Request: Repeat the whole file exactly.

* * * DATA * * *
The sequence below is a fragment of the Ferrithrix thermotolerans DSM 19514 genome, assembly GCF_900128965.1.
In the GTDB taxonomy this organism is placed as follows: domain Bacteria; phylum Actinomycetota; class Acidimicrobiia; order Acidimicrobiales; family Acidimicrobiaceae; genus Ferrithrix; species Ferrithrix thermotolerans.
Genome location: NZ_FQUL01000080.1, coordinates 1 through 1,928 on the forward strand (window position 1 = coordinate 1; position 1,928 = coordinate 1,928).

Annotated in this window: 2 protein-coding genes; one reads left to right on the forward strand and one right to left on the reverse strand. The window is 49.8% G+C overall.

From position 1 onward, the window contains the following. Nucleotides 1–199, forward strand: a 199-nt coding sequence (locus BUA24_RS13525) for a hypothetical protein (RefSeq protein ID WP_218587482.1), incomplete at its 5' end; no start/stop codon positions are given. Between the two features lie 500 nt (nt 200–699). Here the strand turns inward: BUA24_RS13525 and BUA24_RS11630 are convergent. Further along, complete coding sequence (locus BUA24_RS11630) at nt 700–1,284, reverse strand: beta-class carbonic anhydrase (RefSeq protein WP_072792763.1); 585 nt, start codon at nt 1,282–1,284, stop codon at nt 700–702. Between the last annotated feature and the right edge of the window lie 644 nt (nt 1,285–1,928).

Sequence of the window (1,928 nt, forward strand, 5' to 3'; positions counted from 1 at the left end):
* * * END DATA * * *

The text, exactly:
The sequence below is a fragment of the Ferrithrix thermotolerans DSM 19514 genome, assembly GCF_900128965.1.
In the GTDB taxonomy this organism is placed as follows: domain Bacteria; phylum Actinomycetota; class Acidimicrobiia; order Acidimicrobiales; family Acidimicrobiaceae; genus Ferrithrix; species Ferrithrix thermotolerans.
Genome location: NZ_FQUL01000080.1, coordinates 1 through 1,928 on the forward strand (window position 1 = coordinate 1; position 1,928 = coordinate 1,928).

Annotated in this window: 2 protein-coding genes; one reads left to right on the forward strand and one right to left on the reverse strand. The window is 49.8% G+C overall.

From position 1 onward, the window contains the following. Nucleotides 1–199, forward strand: a 199-nt coding sequence (locus BUA24_RS13525) for a hypothetical protein (RefSeq protein ID WP_218587482.1), incomplete at its 5' end; no start/stop codon positions are given. Between the two features lie 500 nt (nt 200–699). Here the strand turns inward: BUA24_RS13525 and BUA24_RS11630 are convergent. Further along, complete coding sequence (locus BUA24_RS11630) at nt 700–1,284, reverse strand: beta-class carbonic anhydrase (RefSeq protein WP_072792763.1); 585 nt, start codon at nt 1,282–1,284, stop codon at nt 700–702. Between the last annotated feature and the right edge of the window lie 644 nt (nt 1,285–1,928).

Sequence of the window (1,928 nt, forward strand, 5' to 3'; positions counted from 1 at the left end):